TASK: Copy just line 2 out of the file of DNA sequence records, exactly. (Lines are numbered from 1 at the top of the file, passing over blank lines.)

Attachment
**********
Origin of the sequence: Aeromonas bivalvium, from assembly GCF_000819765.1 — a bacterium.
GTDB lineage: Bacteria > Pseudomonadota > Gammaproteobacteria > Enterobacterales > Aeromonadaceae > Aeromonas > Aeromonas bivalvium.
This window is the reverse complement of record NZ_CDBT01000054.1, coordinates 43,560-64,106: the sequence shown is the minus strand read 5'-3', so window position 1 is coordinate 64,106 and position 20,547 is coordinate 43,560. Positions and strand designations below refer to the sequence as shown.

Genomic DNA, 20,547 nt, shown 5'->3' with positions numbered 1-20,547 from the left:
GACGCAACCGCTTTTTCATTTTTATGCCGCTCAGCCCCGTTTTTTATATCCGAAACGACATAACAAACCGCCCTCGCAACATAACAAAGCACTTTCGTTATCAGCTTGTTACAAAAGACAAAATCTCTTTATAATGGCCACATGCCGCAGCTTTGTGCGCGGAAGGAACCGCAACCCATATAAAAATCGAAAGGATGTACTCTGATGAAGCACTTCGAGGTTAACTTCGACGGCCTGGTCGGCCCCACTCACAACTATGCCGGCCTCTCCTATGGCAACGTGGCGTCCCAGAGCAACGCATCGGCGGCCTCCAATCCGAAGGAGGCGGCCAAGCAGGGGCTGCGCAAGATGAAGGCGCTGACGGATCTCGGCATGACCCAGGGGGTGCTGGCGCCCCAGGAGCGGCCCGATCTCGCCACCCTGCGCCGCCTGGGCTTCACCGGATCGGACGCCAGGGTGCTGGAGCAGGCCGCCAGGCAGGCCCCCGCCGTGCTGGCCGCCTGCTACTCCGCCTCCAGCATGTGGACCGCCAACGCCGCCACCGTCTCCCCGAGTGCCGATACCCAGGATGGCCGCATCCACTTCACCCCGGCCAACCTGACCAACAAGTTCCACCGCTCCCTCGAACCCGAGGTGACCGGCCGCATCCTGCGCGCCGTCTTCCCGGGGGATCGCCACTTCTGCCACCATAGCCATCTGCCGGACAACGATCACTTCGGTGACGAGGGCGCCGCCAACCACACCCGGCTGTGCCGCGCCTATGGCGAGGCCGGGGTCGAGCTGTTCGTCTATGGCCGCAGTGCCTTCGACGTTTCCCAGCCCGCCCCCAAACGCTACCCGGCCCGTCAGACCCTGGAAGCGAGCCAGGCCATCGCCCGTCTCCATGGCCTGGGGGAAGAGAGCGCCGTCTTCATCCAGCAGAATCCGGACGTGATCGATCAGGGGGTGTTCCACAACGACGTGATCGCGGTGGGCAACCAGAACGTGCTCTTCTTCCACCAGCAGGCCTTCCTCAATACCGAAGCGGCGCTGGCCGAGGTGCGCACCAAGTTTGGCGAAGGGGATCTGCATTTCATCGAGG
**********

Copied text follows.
GTDB lineage: Bacteria > Pseudomonadota > Gammaproteobacteria > Enterobacterales > Aeromonadaceae > Aeromonas > Aeromonas bivalvium.